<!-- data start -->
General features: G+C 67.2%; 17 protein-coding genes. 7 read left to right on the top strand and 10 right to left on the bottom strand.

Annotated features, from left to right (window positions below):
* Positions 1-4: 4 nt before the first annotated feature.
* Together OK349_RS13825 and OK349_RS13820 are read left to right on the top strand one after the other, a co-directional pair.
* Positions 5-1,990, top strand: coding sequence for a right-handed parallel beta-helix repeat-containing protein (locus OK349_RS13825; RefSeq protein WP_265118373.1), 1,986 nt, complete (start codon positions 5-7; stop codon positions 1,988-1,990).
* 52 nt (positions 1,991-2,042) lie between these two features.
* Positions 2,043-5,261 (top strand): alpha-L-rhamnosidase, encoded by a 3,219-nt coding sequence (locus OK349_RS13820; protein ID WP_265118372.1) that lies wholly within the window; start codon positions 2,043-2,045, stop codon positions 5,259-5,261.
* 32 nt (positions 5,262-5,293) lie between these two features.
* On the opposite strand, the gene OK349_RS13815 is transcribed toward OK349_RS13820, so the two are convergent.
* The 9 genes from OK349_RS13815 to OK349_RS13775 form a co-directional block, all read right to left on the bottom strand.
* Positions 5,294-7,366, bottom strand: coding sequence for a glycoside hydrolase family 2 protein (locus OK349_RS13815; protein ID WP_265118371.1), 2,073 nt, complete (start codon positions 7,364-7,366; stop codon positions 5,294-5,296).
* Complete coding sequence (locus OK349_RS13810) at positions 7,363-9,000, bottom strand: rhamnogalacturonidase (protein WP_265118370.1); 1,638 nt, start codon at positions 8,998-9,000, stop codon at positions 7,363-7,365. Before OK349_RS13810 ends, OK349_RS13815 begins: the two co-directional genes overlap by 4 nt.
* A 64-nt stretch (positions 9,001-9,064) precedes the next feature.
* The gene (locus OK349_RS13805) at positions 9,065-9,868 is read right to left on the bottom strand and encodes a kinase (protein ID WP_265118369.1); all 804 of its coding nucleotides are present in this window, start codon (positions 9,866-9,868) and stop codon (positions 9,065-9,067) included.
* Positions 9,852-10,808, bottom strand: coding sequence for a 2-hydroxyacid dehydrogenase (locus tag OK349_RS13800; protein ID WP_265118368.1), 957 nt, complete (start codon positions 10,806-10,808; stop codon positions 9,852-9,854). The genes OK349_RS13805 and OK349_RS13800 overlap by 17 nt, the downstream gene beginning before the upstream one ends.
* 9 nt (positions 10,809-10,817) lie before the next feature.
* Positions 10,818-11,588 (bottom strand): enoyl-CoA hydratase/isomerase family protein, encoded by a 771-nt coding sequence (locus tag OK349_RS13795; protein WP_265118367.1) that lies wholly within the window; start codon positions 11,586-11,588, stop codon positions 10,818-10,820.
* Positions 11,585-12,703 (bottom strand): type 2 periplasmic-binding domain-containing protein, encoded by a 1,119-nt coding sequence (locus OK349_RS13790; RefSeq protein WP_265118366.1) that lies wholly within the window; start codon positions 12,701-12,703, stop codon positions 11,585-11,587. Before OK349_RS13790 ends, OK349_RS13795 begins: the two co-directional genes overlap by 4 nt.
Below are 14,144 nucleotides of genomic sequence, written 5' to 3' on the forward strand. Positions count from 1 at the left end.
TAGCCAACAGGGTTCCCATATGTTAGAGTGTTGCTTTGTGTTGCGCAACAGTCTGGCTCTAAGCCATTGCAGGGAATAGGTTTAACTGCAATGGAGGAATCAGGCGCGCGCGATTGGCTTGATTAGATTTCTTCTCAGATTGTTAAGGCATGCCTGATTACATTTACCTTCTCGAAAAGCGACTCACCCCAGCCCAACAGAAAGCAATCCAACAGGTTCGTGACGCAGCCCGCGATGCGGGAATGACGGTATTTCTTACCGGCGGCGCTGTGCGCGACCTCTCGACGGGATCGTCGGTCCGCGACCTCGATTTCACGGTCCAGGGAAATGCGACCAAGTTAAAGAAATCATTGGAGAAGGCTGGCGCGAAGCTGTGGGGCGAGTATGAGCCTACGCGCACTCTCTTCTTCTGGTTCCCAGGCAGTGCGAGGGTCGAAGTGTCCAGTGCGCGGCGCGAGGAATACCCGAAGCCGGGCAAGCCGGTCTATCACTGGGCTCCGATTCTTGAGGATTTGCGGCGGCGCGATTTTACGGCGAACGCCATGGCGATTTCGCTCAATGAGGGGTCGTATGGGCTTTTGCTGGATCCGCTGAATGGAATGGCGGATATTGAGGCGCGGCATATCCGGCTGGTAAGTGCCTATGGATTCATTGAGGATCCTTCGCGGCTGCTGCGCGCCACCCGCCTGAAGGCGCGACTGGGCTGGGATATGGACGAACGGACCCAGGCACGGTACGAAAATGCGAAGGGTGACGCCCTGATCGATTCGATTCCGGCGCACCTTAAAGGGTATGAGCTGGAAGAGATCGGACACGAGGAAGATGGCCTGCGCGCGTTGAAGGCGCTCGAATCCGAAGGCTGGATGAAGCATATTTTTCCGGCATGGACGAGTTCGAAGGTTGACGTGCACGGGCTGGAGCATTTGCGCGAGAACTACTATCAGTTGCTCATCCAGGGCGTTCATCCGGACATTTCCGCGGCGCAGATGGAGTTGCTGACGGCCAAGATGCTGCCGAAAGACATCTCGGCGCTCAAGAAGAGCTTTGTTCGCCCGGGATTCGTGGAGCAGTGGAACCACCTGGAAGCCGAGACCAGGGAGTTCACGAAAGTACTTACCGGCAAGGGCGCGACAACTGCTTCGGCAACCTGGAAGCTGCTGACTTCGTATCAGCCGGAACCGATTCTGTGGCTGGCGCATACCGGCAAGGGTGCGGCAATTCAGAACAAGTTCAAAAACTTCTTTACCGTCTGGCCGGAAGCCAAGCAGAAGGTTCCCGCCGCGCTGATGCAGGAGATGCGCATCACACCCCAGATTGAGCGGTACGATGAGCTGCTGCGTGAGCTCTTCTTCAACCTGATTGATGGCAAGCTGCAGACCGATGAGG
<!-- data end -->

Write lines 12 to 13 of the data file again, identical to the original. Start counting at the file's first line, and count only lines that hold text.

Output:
* Complete coding sequence (locus OK349_RS13810) at positions 7,363-9,000, bottom strand: rhamnogalacturonidase (protein WP_265118370.1); 1,638 nt, start codon at positions 8,998-9,000, stop codon at positions 7,363-7,365. Before OK349_RS13810 ends, OK349_RS13815 begins: the two co-directional genes overlap by 4 nt.
* A 64-nt stretch (positions 9,001-9,064) precedes the next feature.